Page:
The value of loyalty is on the decline if you are an airline passenger.
When United Airlines and Delta Air Lines announced plans recently to overhaul their loyalty rewards programs, industry experts assumed the changes would benefit airlines at the expense of passengers.
Now a new study calculates exactly how much fliers will lose.
Both airlines announced plans to switch from a loyalty rewards program that awards miles based on total distance flown to programs that dole out miles based on how much travelers spend on airfare.
Members of United’s MileagePlus program will collect an average of 11 percent fewer reward miles, flying on the most popular routes, under changes that take effect March 1, according to a study by Boston flight research site Hopper.com.
Meanwhile, members of Delta’s SkyMiles program will get an average of 22 percent fewer miles under changes starting Jan. 1, the study said.
“Overall, typical fliers earn fewer miles on both systems,” said Hopper’s chief data scientist, Patrick Surry.
The effect on individual fliers will vary, depending on the loyalty tier of the traveler and the fares they pay.
Among major air carriers, only American Airlines continues to offer a distance-based loyalty system. Brian Kelly, a loyalty rewards expert and founder of the website ThePointsGuy.com, said American may leave its program unchanged to differentiate itself from competitors.
“I don’t think it’s a slam dunk that American will follow,” he said.
Norwegian chief defends plans to launch low-cost airline
Norwegian Air Shuttle’s plan to launch the biggest low-cost airline crossing the Atlantic took another hit last week when former Transportation Secretary Ray LaHood said the federal government should withhold a permit for the carrier, pending further studies.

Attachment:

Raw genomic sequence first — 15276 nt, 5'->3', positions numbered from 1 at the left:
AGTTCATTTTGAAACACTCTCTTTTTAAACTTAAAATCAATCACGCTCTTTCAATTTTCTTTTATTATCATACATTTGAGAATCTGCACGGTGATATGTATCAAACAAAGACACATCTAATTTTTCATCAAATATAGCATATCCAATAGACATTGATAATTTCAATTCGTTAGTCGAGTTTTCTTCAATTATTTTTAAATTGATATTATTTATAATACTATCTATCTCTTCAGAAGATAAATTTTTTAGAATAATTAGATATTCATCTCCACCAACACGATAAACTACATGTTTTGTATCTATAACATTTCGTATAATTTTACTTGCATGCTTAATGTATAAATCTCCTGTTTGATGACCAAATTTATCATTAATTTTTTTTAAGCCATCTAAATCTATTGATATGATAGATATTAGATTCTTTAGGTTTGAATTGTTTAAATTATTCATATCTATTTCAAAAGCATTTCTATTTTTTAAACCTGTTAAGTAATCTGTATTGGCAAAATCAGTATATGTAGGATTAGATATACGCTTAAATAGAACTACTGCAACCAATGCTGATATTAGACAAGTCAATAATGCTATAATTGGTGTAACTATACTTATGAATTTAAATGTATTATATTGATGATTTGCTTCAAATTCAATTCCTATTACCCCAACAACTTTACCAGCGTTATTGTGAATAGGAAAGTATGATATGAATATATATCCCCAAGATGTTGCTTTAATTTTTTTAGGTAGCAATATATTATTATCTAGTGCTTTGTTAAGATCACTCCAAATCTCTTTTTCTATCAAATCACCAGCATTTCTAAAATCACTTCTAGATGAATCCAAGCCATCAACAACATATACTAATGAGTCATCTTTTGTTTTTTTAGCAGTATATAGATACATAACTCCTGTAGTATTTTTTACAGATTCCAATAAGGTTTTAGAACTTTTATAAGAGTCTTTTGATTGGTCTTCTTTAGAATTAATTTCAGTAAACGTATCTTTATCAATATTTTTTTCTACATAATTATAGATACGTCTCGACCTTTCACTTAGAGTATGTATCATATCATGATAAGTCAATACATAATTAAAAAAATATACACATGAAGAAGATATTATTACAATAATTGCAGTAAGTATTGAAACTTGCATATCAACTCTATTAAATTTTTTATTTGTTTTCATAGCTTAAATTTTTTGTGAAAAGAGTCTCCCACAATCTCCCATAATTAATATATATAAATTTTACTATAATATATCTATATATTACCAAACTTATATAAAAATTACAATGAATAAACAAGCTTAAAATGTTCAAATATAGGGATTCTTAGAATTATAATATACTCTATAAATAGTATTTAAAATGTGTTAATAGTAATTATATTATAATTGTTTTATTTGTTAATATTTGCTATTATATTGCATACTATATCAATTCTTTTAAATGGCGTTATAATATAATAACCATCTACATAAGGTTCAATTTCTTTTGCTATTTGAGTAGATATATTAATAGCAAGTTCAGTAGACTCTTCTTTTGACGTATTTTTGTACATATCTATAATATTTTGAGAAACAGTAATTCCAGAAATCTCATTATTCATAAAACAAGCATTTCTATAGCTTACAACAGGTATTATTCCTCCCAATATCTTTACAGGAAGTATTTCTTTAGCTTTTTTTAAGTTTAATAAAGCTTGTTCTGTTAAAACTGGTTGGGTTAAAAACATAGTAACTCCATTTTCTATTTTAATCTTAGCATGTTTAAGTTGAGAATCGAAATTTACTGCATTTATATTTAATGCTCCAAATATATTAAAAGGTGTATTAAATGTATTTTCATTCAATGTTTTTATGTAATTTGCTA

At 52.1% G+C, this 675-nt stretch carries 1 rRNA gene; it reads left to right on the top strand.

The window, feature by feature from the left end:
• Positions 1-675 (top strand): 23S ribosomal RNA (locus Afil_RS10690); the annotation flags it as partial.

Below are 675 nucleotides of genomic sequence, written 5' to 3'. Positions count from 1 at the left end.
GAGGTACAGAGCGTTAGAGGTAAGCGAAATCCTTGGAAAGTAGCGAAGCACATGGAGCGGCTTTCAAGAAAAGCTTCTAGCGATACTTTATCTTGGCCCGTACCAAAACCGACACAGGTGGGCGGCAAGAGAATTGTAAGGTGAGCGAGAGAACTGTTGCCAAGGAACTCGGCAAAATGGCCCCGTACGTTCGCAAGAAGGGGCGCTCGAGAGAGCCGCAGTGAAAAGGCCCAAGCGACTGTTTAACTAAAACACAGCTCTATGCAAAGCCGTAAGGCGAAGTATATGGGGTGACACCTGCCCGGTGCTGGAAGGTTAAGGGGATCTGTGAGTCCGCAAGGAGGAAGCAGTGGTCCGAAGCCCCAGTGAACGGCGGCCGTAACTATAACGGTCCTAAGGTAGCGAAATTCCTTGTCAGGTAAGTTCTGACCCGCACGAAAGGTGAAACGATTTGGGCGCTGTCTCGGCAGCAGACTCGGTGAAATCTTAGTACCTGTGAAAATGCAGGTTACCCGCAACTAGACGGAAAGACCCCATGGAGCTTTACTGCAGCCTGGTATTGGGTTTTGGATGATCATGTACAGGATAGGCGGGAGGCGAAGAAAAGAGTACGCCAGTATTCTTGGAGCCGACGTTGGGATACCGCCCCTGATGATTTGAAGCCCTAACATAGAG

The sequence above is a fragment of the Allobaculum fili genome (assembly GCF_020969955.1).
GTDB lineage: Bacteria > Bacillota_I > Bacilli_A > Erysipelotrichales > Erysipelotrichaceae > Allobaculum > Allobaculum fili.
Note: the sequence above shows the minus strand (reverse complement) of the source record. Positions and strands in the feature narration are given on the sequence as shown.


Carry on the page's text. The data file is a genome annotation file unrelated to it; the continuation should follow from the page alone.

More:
The carrier, based in Norway, is awaiting approval from the U.S. for permission to fly into the country from a base in Ireland.
Airlines and labor unions charge that Norwegian – Europe’s third-largest low-cost carrier – is opening a base in Ireland to take advantage of more lenient labor laws, with plans to undercut transatlantic fares charged by other carriers.
“We should not rush approval of the new business model until the consequences for international competition and the impact on airlines, their workers, and consumers are fully understood,” LaHood said in an article that appeared on the news site TheHill.com.
Norwegian’s chief executive, Bjorn Kjos, said his intentions are misunderstood.
In a recent interview, Kjos said his airline already has permission to fly into the U.S. under the “open skies” agreement between the U.S. and Europe. The move to Ireland, he said, would make it easier to fly to destinations in Africa, Asia and South America and give his airline access to better financing to buy planes.
The salaries of crew members flying from Ireland are nearly the same as those for U.S.-based crews, Kjos said.
So why are unions and competing airlines so intent on stopping Norwegian?
“They have a protected environment for high prices,” he said. “They hate that we will have introductory fares for $99.”
Delta Air Lines loses bid to call itself ‘most trusted airline’
It looks like Delta Air Lines won’t be calling itself the “world’s most trusted airline.”
The U.S. Patent and Trademark Office rejected the airline’s request to trademark the slogan, saying it is “not inherently distinctive, but rather is merely laudatory and descriptive.”
The airline has six months to appeal.
Don’t feel sorry for Delta. The airline can always revisit one of 22 other trademarks and slogans it has adopted since the 1920s, including “The airline with the big jets” (1959), “We love to fly and it shows” (1987), “Ready when you are” (1992) and the latest, “Keep climbing.”